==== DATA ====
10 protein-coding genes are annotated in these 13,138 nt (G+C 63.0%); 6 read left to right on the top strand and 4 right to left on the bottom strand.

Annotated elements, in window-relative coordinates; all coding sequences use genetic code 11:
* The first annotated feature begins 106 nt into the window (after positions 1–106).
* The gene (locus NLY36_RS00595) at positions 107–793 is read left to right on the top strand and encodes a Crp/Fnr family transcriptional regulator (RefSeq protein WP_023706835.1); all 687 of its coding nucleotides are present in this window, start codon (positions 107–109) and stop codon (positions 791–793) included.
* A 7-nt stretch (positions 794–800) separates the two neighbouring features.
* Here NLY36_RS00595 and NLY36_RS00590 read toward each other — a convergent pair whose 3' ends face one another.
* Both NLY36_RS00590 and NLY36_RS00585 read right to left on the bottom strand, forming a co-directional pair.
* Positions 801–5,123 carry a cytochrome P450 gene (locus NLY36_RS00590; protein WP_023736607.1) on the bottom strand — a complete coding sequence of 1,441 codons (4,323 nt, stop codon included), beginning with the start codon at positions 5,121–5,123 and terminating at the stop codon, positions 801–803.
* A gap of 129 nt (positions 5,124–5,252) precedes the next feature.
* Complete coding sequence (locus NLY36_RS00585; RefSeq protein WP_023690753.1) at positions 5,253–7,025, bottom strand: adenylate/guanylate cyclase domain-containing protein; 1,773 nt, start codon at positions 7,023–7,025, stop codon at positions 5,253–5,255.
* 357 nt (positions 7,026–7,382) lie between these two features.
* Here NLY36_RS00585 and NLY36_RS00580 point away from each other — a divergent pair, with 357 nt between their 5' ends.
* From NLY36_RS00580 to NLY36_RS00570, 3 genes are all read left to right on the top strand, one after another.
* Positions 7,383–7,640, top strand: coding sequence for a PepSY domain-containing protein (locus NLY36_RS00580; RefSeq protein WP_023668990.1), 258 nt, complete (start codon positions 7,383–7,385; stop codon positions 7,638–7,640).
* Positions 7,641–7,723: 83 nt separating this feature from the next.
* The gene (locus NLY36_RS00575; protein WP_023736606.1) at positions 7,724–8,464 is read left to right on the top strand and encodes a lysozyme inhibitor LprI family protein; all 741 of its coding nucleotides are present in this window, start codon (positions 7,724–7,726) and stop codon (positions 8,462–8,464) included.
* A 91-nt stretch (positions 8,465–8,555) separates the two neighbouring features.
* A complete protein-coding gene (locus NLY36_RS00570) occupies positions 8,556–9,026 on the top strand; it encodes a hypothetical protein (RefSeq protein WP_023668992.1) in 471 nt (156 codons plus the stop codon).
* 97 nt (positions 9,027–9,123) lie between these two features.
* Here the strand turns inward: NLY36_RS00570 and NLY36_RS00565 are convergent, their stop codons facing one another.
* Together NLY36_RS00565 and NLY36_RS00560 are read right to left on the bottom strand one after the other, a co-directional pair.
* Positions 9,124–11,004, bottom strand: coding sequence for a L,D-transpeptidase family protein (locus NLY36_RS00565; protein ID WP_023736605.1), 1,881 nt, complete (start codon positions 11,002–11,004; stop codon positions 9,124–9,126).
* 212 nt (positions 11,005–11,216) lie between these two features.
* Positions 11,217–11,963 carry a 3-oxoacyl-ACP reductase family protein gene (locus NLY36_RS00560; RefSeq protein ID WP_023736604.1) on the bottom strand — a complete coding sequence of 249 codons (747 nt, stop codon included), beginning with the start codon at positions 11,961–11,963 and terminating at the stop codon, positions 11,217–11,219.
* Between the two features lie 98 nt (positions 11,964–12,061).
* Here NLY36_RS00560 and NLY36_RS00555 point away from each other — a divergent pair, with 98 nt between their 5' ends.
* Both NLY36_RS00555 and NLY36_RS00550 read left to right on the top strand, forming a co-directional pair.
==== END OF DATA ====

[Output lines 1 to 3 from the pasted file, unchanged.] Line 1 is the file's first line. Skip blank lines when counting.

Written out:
10 protein-coding genes are annotated in these 13,138 nt (G+C 63.0%); 6 read left to right on the top strand and 4 right to left on the bottom strand.

Annotated elements, in window-relative coordinates; all coding sequences use genetic code 11:
* The first annotated feature begins 106 nt into the window (after positions 1–106).